What is Oxycodone?
Oxycodone is a powerfully addictive and potent opioid. This medication is often prescribed to patients with severe or recurring pain. It is commonly found in drugs such as OxyContin and Perocet. Because it is so easy to develop a tolerance to Oxycodone, addiction happens quite quickly, even under doctor supervision.
Like other opioids, Oxycodone interacts with the same brain receptors as heroin. Oxycodone addiction is extremely difficult to overcome without recovery-sensitive therapies. Withdrawal is painful and dangerous, which makes medical detox from a professional team so critical.
Oxycodone is another one of the many opioid-based drugs that doctors give out too commonly. Unfortunately, many doctors understand the benefits of opium based painkillers, and the dangers, but many others do not know how to correctly administer. Without safely being weaned off, withdrawal or additional addiction can occur. Since not all general doctors spend time working in the rehab community, they do not have experience in this. If your doctor prescribes you with Oxycodone, it is important to make sure that you ask them if they have a plan in place for weaning you off once your dose is finished, or if there is a safer alternative.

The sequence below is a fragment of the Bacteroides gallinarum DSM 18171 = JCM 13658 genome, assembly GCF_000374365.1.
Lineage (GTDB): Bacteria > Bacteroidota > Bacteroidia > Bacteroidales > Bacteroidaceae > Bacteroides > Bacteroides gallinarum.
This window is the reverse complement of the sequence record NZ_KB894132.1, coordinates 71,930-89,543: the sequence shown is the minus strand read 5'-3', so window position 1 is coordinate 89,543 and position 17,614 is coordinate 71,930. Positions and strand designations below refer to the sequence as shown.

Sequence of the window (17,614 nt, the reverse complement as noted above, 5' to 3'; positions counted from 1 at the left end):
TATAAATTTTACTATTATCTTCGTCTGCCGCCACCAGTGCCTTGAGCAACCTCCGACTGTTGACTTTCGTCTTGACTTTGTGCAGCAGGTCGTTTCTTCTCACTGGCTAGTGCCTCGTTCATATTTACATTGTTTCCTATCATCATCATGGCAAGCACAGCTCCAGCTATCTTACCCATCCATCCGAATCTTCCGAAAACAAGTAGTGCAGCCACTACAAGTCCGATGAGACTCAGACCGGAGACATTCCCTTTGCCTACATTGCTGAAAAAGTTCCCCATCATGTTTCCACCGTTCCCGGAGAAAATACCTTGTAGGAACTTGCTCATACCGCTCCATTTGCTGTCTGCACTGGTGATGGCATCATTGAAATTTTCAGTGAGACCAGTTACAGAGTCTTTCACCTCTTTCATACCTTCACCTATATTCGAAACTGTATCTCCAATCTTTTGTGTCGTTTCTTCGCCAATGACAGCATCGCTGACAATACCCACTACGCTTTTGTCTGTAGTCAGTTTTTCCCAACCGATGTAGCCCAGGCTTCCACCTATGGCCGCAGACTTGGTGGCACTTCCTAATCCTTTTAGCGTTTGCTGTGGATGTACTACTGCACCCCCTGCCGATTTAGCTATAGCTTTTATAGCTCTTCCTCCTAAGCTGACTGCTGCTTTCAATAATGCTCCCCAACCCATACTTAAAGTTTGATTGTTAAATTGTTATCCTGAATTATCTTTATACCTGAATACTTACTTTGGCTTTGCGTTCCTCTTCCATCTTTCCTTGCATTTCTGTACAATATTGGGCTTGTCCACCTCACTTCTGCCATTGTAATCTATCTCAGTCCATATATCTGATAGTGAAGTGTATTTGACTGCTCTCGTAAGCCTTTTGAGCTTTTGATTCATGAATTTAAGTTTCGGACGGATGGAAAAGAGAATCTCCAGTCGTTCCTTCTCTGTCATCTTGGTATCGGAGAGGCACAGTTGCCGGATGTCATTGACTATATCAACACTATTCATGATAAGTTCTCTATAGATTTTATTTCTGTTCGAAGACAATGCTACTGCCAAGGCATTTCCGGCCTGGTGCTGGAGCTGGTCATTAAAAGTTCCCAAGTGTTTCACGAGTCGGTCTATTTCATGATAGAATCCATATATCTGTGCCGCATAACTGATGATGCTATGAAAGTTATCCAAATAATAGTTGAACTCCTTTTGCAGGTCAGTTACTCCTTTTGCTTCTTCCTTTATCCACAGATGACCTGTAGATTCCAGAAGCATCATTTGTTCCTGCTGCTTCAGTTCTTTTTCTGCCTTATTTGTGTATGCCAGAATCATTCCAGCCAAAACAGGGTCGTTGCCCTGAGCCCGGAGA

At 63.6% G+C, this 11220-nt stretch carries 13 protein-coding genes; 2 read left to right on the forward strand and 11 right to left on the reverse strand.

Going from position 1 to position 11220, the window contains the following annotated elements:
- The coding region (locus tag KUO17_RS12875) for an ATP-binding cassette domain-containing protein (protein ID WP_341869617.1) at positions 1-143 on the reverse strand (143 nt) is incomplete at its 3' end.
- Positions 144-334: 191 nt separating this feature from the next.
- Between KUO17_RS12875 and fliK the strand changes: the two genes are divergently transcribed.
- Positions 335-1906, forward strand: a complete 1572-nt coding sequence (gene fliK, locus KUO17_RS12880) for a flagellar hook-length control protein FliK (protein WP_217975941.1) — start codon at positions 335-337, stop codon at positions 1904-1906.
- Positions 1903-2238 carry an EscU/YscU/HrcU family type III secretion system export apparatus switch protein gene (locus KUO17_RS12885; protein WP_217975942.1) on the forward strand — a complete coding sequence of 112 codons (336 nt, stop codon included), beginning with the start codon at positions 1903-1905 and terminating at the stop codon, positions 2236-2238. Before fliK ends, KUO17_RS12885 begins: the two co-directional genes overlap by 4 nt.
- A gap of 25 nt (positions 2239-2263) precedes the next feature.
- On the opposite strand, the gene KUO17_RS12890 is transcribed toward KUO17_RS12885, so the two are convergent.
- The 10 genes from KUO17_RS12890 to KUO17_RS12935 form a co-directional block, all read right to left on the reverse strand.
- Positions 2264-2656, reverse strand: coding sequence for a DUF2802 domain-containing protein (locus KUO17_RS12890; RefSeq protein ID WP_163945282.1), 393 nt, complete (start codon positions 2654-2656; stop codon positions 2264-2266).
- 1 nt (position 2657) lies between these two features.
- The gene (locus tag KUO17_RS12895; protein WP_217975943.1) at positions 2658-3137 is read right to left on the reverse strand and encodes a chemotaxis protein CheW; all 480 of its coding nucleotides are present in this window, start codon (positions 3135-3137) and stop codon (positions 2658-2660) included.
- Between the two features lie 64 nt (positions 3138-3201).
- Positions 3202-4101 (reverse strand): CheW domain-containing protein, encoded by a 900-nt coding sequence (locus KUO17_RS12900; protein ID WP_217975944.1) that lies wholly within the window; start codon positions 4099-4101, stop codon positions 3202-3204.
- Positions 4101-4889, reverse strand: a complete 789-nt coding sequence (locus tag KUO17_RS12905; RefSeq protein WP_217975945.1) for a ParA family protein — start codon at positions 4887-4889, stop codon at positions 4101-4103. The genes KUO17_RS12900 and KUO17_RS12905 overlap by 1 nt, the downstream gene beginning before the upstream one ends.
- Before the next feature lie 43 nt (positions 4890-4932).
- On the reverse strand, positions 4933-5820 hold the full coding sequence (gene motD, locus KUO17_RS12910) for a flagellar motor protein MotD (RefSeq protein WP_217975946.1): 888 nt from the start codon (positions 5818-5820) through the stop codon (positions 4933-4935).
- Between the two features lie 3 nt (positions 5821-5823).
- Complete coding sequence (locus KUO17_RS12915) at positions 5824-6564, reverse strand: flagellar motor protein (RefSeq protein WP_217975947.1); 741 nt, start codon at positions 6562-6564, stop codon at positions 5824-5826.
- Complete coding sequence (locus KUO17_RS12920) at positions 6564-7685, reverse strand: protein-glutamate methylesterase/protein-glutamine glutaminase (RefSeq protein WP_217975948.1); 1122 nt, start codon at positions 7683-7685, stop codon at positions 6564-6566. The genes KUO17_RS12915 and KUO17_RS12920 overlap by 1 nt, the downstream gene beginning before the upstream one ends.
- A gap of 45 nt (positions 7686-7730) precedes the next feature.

Once tolerance begins to set in, your body will crave more of the chemical to feel its effects, be it the painkilling properties or the high that abuse will yield. Other than tolerance and addiction, there are additional side effects and signs that may indicate Oxycodone abuse. Some of those signs include:
Signs of Oxycodone Abuse
- Pupil Dilation
- Overly Calm
- Shortened Attention Span
- Lack of Interest
- Dry mouth
Warning signs of Substance Abuse
It is not always easy to tell if addiction is forming. If you see any of these traits in one of your loved ones, they may be struggling with substance abuse:
- Risky Behavior
- ”Doctor Shopping”
- Keeping Secrets or Dishonest Behavior
- Withdrawal from Friends or New Social Circles